Blackfoot Valley Dispatch - The Blackfoot Valley's News Source Since 1980

By Roger Dey
Blackfoot Valley Dispatch 

Impact of spring flooding spreads to county road maintenance

 

For two months this spring Lewis and Clark County road crews dealt with two rounds of flooding that took a toll on county roads. Although the water has subsided, County Public Works Director Eric Griffin told the BVD the damage it left behind and the time spent dealing with it will affect road maintenance projects throughout the county for the rest of the year.

Recently, Griffin has been fielding calls from the Lincoln area residents concerned about roads being graded without a water truck on hand to keep dust down. He said he agrees 100 percent that it's a problem, but said circumstances have forced him to prioritize the use of his people and equipment, including water trucks and the personnel to drive them.

"To the residents: we're aware," he said. "We're behind. We lost May and June basically to chasing water around the county."

Griffin said his crews started "chasing water" April 29, when the first of two flood events began to impact county infrastructure, including roads in the Lincoln area.

"We were kind of getting caught back up, and then event two hit. Not necessarily in the Lincoln country, but Ten Mile (Creek) blew up again, and the Augusta country got hit really hard," he said.

The severity of the flood-damage to roads around Augusta quickly made them a top priority for the county.

"The majority of our crew has been up in that Augusta country ... with our bridges and our roads being washed out," he said. "We're just trying to get, basically goat trails, into those up in that country right now."

With the flood damage pulling resources from normal maintenance projects, the impact began to ripple across the county as routine projects such as road grading and pothole repair took a back seat.

This week, Griffin has pulled his people back onto Helena for asphalt projects around the capital city, an annual project that has also been has been affected by the county-wide needs.

"We typically do a couple weeks of asphalt work. We've cut that project down to just one because we're not gonna get that done," he said. "Some of the stuff we're going to have to prioritize. Some of the stuff is going to have to wait until next year,"

A project near Lincoln that Griffin said remains a priority for this year is the big washout on Lincoln Gulch Road. In May, runoff tore out the road and the big culvert that drains water from the gulch into the Glory Hole. Since then, residents who live above the washout have had to take a detour through the Lone Point Subdivision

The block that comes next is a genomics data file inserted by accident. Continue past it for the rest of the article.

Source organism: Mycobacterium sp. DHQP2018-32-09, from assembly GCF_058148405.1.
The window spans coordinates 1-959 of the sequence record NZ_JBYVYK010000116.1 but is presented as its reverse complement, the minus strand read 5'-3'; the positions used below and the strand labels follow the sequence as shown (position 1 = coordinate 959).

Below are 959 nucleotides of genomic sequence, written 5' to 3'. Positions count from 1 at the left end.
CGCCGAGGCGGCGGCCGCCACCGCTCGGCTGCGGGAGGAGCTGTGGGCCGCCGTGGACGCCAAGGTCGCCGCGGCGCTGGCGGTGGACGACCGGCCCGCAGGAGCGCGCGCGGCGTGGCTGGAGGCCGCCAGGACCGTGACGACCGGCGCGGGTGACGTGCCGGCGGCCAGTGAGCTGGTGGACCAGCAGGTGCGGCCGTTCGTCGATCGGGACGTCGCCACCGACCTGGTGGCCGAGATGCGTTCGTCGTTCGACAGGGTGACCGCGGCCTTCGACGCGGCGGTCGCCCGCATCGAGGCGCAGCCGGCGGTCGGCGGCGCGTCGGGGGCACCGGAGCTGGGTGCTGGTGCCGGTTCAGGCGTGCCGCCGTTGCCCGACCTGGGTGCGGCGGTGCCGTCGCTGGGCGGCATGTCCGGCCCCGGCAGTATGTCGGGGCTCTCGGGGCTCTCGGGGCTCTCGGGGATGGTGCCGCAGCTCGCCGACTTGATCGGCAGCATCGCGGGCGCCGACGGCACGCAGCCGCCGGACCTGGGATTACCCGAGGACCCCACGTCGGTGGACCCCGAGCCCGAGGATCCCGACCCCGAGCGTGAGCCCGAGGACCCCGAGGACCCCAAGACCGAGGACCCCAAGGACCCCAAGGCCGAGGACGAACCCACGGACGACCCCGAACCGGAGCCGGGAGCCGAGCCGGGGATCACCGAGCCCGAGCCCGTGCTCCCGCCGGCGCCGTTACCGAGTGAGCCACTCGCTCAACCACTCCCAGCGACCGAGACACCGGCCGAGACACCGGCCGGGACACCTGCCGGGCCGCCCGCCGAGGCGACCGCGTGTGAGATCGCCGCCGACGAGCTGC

Griffin assessed the washout with the county engineer a couple weeks ago and said the cost to repair it was estimated to be more than $300,000.

He said they are working with the Montana Department of Emergency Services and the Federal Emergency Management Agency on a solution.

Griffin said the repair they are likely to go with was one of three alternatives first considered in 2011, when flooding washed away the same section of road. It involves replacing the culvert and installing articulated or cabled concrete, 12-inch by 12-inch concrete blocks tied together with cables, that's designed to reinforce roadways and drainage areas and limit erosion by allowing water to drain through gravel between the blocks. The design can often be seen at some boat ramps and around culverts.

"We looked at a bridge, but that estimate is not doable at this time," Griffin said.

Despite his desire to see the road repaired this year, Griffin said he doesn't yet have a time estimate on when the project will be completed.

The problems created by the flooding this year didn't delay the area's other major infrastructure project the county has been working on.

"Our TSEP Grant was submitted for the Dalton Mountain bridge project, so that was good," Griffin said. "Some of these big things we're staying the course. Some of the routine, we've got to just sit on."

Beyond the county infrastructure, National Forest roads around Lincoln also took a beating after a triple whammy from last summer's fires, the winter's heavy snowpack and spring runoff, but Lincoln Ranger District Resource Manager Josh Lattin said late last month that they have completed most of the repair work on the main Forest Service roads around Lincoln.

"Park Creek Road and Beaver Creek Road; all the new culvert installations and culvert repair work has been done," he said. "Those are completed and open for business."

A slump on Sauerkraut Road was also repaired last month, as was the Nevada Ogden Road, which washed out twice when floodwaters from the Blackfoot River inundated the Moose Creek Campground.

At the end of June he said the only major repairs remaining were the large, washed out culvert on Sucker Creek Road and a water damaged section of Lincoln Gulch Road near the old cemetery. At that time, Lattin said the Ranger District's plan was to address it after Lewis and Clark County completes repair work on their section of Lincoln Gulch Road.

 

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